Cognitive Interview Training
We can run the course for you in a format to suit your lawyers, whatever their level. We recognise that it can be difficult for them to give up a whole day, and that there is usually a need to at least deal with emails and calls at the start and the end of the working day.
- Short full day: 9.30am to 3.30pm – or other start and finish times to suit (includes skills practice to ensure learning is transferred)
- Two half day sessions: each of 3 hours and spaced up to a fortnight apart (includes skills practice as above)
- One half-day session: 3 hours (aimed at partners or other team members that feel that they are unable to give up more time – skills practice on the day is minimal)
A few months ago, some of us took part in a half-day training course on Cognitive Interviewing, a method of interviewing which aims to help a witness recall details, essentially by visually taking them back to the event in question.
Maria and I tried the method on our first guinea pig last week. The method helped our witness recall details of a meeting that took place 4 years ago, which he had not been able to recall by the usual method of specific questioning and taking him through documents.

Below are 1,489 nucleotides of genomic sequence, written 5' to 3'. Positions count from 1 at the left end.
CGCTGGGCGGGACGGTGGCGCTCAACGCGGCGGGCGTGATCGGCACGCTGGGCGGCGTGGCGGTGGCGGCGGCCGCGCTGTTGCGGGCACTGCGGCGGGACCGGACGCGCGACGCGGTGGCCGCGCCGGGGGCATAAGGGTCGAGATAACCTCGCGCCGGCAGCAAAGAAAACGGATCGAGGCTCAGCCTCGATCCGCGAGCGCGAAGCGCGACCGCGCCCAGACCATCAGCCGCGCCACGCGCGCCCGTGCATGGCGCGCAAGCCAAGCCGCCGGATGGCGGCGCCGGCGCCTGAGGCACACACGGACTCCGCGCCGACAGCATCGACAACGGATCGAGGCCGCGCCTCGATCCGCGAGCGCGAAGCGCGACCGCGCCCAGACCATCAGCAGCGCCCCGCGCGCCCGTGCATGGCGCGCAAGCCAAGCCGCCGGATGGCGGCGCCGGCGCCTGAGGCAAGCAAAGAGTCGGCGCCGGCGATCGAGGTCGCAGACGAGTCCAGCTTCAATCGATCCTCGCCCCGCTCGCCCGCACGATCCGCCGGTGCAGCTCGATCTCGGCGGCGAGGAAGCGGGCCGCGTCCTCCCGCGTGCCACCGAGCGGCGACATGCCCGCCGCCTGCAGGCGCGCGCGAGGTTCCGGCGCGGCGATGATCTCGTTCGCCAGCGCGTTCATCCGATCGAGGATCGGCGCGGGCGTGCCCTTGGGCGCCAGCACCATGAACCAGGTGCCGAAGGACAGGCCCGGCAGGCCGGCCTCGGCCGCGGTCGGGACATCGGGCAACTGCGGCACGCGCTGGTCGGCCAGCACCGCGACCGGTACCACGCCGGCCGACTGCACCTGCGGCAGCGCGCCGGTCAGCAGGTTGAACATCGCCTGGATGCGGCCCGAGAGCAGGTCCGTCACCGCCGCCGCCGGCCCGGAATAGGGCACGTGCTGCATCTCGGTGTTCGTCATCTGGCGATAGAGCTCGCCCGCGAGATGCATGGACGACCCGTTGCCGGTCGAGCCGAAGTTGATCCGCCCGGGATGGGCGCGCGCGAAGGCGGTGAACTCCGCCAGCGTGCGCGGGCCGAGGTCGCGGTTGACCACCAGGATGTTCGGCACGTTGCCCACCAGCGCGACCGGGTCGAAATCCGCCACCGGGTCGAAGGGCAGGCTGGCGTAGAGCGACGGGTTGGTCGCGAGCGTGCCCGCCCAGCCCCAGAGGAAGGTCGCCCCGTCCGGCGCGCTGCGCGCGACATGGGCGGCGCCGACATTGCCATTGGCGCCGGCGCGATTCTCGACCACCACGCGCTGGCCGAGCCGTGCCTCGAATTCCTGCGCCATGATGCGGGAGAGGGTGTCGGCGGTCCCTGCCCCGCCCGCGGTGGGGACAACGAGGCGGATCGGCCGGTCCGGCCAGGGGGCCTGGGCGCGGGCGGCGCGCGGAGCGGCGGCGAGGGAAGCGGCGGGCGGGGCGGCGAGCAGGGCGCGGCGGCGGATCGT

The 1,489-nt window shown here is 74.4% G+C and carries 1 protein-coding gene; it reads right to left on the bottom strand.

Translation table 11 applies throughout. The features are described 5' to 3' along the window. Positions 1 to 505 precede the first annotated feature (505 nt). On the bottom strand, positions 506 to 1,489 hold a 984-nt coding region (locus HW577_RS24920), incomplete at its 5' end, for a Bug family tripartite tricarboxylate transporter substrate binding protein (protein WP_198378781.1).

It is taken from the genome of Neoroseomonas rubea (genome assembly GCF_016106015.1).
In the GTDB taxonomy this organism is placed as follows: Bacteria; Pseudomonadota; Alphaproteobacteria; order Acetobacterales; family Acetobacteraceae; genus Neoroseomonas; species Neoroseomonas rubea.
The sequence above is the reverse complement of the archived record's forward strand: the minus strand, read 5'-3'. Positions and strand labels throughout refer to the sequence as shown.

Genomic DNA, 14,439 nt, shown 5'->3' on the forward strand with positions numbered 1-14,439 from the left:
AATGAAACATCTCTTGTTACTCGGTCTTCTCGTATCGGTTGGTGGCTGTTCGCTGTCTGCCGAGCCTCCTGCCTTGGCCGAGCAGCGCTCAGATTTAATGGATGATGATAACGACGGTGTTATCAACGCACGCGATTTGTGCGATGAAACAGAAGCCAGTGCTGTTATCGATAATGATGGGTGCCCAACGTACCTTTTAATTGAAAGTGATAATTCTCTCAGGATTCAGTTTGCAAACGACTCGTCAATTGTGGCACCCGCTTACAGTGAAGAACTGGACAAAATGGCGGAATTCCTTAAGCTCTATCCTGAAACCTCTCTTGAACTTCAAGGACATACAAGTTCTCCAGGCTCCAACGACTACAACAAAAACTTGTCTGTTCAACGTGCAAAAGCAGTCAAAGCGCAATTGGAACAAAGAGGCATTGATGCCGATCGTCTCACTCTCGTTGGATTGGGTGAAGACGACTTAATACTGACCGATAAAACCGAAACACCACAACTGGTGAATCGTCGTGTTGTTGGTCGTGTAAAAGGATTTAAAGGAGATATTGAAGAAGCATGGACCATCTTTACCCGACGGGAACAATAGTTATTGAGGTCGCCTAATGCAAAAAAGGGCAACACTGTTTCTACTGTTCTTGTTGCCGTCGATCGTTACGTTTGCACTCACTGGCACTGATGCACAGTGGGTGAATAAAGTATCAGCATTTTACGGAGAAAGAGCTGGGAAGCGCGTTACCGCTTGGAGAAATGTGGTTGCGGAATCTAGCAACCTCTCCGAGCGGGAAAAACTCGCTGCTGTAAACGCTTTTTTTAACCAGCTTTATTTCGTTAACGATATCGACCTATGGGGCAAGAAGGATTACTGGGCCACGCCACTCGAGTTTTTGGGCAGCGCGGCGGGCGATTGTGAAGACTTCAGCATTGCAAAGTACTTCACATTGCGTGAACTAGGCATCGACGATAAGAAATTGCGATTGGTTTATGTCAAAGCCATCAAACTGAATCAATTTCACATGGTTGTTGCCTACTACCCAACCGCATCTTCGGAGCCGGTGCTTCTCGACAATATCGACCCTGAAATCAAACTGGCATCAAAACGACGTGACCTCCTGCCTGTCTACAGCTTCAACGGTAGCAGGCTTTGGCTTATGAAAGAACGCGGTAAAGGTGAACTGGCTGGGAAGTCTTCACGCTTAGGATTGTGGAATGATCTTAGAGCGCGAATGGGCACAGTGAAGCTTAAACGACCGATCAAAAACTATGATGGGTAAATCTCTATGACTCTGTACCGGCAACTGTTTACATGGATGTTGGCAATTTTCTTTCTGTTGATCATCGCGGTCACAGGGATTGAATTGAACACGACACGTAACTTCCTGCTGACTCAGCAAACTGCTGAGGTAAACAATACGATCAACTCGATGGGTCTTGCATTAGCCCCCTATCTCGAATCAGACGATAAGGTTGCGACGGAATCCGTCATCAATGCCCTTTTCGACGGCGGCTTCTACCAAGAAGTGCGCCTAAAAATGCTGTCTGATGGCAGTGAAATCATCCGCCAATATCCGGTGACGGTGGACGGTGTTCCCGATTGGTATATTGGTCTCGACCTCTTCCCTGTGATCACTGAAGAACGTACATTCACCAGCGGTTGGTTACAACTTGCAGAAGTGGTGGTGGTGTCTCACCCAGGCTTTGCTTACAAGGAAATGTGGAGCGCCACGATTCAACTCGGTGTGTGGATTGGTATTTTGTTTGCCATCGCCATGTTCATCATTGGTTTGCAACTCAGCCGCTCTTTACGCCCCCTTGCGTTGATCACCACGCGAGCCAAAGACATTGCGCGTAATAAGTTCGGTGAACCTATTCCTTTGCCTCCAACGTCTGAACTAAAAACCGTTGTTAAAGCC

Financial markets litigation lawyer, City of London
During the course participants will:
- observe a demonstration of the skills involved in cognitive interviewing
- participate in interviews using cognitive techniques as both interviewer and interviewee
- discuss the use of cognitive interviewing techniques in interviewing potential witnesses.
- use to their advantage the link between memory and recalling information during interviews
- explain how the cognitive approach works
- apply the cognitive techniques in a structured way to –
- enable them to prepare cases and take statements based on full facts from clients and witnesses
- obtain up to 40% more relevant information about an event or incident
- improve the amount of accurate and uncontaminated evidence from clients and witnesses
- assist clients and witnesses to recall an event or incident correctly without leading or prompting
- enable them to gather detailed factual information clearly and quickly, even if the event happened many months or years ago
- better detect lies and deceit using the most valid and latest evidence available
- relate the cognitive approach to practical work situations
- recognise how effective cognitive interviewing is for lawyers, clients and witnesses.